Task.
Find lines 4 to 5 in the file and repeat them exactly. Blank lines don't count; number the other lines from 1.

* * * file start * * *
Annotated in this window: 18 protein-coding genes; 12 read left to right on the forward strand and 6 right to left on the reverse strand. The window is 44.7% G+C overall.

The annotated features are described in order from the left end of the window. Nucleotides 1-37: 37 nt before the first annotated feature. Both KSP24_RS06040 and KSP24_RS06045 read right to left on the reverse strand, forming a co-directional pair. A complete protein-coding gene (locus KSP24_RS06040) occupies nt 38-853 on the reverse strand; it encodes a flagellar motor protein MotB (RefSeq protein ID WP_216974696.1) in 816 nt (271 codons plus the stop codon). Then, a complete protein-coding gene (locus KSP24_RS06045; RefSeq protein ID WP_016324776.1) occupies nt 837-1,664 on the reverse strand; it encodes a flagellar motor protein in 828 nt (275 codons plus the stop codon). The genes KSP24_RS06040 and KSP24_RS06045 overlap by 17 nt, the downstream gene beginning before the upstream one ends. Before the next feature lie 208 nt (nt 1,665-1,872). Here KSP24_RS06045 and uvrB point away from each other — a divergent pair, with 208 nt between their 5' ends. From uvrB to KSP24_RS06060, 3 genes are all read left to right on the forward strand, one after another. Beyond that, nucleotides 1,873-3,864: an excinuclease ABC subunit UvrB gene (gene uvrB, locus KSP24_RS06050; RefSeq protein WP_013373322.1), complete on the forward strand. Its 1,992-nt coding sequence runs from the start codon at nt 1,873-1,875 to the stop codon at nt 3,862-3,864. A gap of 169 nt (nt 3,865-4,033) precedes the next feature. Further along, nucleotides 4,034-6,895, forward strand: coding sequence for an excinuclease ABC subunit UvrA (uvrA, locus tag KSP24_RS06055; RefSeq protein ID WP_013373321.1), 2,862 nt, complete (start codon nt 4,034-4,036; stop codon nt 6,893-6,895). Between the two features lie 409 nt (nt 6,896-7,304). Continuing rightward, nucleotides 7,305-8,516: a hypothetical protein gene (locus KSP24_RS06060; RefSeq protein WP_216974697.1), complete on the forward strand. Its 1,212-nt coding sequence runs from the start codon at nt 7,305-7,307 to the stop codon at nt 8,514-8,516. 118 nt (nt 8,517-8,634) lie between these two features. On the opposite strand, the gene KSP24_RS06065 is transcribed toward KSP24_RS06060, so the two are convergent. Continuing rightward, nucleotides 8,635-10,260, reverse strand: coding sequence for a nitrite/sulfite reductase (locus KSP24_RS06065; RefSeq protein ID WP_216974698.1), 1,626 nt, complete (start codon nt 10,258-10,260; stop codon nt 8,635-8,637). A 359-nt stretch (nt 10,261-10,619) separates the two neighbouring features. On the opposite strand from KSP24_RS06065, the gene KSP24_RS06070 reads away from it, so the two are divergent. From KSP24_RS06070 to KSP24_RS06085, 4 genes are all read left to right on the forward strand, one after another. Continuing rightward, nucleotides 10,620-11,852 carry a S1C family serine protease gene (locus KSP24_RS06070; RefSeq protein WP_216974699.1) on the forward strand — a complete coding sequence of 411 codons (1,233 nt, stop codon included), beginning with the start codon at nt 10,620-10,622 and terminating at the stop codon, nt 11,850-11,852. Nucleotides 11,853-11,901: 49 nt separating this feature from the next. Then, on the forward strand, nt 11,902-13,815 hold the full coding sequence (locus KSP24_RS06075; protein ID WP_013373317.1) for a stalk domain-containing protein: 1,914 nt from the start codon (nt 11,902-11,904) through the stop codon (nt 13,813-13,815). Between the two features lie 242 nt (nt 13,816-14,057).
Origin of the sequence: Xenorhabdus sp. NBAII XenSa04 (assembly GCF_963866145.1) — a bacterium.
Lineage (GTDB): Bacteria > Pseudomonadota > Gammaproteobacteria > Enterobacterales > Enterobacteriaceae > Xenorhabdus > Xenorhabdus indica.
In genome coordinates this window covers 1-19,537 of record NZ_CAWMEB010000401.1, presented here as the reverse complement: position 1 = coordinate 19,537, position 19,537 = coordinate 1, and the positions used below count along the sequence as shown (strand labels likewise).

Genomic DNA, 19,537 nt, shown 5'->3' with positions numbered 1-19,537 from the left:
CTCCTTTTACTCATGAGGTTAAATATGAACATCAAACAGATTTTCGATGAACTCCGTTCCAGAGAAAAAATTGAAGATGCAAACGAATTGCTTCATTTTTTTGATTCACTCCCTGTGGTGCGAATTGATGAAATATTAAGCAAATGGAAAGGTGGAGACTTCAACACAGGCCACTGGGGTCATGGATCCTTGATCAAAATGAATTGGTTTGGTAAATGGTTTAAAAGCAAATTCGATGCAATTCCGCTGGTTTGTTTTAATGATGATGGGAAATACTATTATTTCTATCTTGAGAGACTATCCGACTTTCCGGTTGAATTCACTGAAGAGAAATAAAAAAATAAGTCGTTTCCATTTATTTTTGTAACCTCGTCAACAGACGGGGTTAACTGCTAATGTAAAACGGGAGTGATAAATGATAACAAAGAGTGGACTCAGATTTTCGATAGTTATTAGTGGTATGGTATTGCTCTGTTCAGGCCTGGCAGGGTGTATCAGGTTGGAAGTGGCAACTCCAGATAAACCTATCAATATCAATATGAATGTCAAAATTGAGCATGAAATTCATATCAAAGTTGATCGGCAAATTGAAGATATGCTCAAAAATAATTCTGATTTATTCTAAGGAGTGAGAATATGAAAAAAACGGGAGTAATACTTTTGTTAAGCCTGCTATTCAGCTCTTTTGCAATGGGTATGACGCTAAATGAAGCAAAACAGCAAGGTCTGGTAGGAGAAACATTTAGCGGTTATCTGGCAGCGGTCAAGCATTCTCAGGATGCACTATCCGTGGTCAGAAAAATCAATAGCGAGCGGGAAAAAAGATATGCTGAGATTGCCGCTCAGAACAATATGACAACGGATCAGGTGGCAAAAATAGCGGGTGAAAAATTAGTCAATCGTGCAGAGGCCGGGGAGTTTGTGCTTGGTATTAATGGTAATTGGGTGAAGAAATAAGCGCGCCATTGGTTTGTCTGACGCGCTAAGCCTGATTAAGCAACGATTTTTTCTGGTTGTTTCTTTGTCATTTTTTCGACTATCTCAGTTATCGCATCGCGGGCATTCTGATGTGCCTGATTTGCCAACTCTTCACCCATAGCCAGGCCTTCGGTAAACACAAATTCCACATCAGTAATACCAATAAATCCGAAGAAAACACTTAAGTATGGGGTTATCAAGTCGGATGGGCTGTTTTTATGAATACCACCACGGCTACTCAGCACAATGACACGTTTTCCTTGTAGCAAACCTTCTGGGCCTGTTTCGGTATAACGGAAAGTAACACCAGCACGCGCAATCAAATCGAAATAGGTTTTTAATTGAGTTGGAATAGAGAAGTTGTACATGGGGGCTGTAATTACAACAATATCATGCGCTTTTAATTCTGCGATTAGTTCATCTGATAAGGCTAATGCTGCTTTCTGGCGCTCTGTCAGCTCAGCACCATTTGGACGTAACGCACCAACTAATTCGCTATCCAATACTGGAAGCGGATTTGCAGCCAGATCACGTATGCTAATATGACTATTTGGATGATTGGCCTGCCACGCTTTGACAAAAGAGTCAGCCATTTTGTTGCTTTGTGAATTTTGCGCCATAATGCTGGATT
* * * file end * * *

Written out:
Lineage (GTDB): Bacteria > Pseudomonadota > Gammaproteobacteria > Enterobacterales > Enterobacteriaceae > Xenorhabdus > Xenorhabdus indica.
In genome coordinates this window covers 1-19,537 of record NZ_CAWMEB010000401.1, presented here as the reverse complement: position 1 = coordinate 19,537, position 19,537 = coordinate 1, and the positions used below count along the sequence as shown (strand labels likewise).